London, Sep 26: China’s response to a series of protests in Tibet this year, including restricting access to the Tibetan Himalayas, might have led to a high number of casualties in the mountaineering disaster that took place last weekend, expedition organisers have said.
China had reportedly rejected ‘climbing permits’ for mountaineers wanting to climb the Tibetan Himalayas, implying that more people than the usual number attempted to ascend the mountain range in Nepal.
In the disaster that took place, about 25 climbers were swept off by debris and large fragments of rocks from a falling ice cliff last Sunday, while they were preparing to leave their tents from a camp on the mountain of Manaslu, the world’s eight highest peak, The Guardian reports.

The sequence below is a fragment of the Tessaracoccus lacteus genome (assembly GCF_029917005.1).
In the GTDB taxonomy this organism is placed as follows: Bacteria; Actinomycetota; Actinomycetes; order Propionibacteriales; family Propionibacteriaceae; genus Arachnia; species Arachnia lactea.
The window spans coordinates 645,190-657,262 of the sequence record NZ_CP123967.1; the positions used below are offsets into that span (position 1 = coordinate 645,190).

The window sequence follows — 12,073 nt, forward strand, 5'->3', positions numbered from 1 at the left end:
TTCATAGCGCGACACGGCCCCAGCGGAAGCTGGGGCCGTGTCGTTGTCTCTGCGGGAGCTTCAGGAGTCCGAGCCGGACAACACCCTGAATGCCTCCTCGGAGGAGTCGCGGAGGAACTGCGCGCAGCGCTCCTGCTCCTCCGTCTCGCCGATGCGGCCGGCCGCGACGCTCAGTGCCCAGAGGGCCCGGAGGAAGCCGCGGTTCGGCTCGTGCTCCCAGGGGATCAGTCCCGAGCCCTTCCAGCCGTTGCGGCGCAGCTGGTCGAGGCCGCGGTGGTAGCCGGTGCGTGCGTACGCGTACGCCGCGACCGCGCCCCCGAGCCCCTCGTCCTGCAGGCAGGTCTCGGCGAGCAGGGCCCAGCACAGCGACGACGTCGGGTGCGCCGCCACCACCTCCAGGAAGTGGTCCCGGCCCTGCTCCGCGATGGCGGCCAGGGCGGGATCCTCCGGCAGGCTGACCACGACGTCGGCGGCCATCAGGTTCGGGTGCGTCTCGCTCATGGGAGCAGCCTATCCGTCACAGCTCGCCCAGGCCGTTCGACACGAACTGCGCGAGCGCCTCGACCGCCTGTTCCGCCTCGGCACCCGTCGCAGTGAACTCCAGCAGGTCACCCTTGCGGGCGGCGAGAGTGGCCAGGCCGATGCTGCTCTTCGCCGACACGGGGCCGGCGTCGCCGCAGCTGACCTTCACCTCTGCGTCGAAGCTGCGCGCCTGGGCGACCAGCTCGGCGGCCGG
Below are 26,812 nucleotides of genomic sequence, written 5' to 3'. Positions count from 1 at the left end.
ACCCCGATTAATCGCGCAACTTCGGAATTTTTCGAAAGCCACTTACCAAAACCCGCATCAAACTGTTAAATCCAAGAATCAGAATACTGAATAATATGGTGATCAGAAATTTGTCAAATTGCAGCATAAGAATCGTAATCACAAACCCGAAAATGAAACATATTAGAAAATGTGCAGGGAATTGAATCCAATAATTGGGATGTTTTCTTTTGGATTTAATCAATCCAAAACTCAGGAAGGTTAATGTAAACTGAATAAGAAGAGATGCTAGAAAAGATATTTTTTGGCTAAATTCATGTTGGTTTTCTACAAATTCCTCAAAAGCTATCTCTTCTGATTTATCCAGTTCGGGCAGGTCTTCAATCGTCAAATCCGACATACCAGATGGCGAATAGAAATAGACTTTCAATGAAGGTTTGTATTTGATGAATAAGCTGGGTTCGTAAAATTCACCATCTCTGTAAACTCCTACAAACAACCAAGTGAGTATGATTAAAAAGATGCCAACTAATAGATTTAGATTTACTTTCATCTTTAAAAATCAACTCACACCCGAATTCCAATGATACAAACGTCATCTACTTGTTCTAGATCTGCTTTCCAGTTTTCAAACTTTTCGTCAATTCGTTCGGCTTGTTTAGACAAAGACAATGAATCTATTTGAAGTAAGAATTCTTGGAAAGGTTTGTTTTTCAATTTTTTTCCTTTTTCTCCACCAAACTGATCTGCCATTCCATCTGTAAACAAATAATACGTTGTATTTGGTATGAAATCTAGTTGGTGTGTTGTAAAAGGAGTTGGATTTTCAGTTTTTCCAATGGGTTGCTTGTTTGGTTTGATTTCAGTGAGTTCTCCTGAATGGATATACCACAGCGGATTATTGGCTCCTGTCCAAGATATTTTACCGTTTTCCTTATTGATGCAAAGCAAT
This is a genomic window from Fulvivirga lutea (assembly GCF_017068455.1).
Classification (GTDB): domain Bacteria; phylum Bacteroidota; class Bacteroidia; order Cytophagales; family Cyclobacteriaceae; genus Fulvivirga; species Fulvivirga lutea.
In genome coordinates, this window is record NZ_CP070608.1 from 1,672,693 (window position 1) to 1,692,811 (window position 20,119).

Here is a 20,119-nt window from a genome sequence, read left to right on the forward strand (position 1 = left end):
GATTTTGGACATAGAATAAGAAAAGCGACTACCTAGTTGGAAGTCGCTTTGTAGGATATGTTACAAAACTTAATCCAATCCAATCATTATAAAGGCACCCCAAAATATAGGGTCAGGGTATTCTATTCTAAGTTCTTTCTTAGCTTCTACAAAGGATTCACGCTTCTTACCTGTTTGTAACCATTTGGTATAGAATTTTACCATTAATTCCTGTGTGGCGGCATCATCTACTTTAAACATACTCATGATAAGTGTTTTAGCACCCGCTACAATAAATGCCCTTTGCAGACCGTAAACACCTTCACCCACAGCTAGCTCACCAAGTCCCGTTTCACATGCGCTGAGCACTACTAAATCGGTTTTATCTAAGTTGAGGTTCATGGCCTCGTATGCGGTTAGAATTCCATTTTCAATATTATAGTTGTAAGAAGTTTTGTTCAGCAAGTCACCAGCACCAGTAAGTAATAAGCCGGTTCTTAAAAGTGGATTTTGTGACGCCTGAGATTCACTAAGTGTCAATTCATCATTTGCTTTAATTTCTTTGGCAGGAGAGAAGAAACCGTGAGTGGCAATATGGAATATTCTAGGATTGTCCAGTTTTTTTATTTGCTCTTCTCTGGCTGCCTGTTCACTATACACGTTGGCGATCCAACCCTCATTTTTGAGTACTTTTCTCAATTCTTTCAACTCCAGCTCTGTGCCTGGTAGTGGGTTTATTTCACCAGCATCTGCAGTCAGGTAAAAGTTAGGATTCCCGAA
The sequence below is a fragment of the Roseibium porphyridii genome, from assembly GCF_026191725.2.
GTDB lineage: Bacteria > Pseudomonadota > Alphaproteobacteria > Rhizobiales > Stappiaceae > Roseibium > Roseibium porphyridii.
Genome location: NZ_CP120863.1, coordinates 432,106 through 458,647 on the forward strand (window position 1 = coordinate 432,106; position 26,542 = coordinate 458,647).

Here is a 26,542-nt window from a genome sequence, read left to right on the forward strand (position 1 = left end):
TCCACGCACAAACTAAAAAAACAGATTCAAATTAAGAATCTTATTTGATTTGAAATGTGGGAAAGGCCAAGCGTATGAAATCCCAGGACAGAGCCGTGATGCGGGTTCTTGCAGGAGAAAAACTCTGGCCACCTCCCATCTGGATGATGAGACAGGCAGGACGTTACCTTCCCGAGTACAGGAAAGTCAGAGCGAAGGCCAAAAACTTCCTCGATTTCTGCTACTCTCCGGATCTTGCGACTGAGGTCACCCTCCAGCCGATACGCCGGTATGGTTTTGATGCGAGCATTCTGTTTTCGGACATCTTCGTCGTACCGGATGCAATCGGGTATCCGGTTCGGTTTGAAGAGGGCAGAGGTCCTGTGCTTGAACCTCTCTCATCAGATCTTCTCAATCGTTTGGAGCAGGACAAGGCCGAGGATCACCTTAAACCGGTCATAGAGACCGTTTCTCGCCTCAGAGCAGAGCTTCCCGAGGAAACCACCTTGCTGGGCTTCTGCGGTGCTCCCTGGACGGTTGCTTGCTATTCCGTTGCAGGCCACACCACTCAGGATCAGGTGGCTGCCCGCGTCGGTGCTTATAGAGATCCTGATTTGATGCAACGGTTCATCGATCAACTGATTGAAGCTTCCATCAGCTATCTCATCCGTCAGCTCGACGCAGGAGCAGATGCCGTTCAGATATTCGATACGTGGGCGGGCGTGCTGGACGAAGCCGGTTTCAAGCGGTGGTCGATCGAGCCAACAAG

According to the paper, rescuers have so far brought down eight bodies, in which, four were French, and one each from Germany, Italy and Spain, and a Nepali guide. Only ten were successfully evacuated.
However, with several other climbers missing, the death toll is expected to rise further, making the disaster one of the worst in recent mountaineering history.
Though veteran climbers and experts say the numbers of climbers attempting an ascent of the mountain did not cause the disaster, many more mountaineers than usual were present on the mountain after Chinese authorities cut down on permits for mountaineers hoping to climb in Tibet, the paper said.
Local journalists also reported that there were around 250 climbers on the mountain when disaster struck, almost flattening a camp at an altitude of 7,000 meters. Most were at base camp and out of danger, it added. (ANI)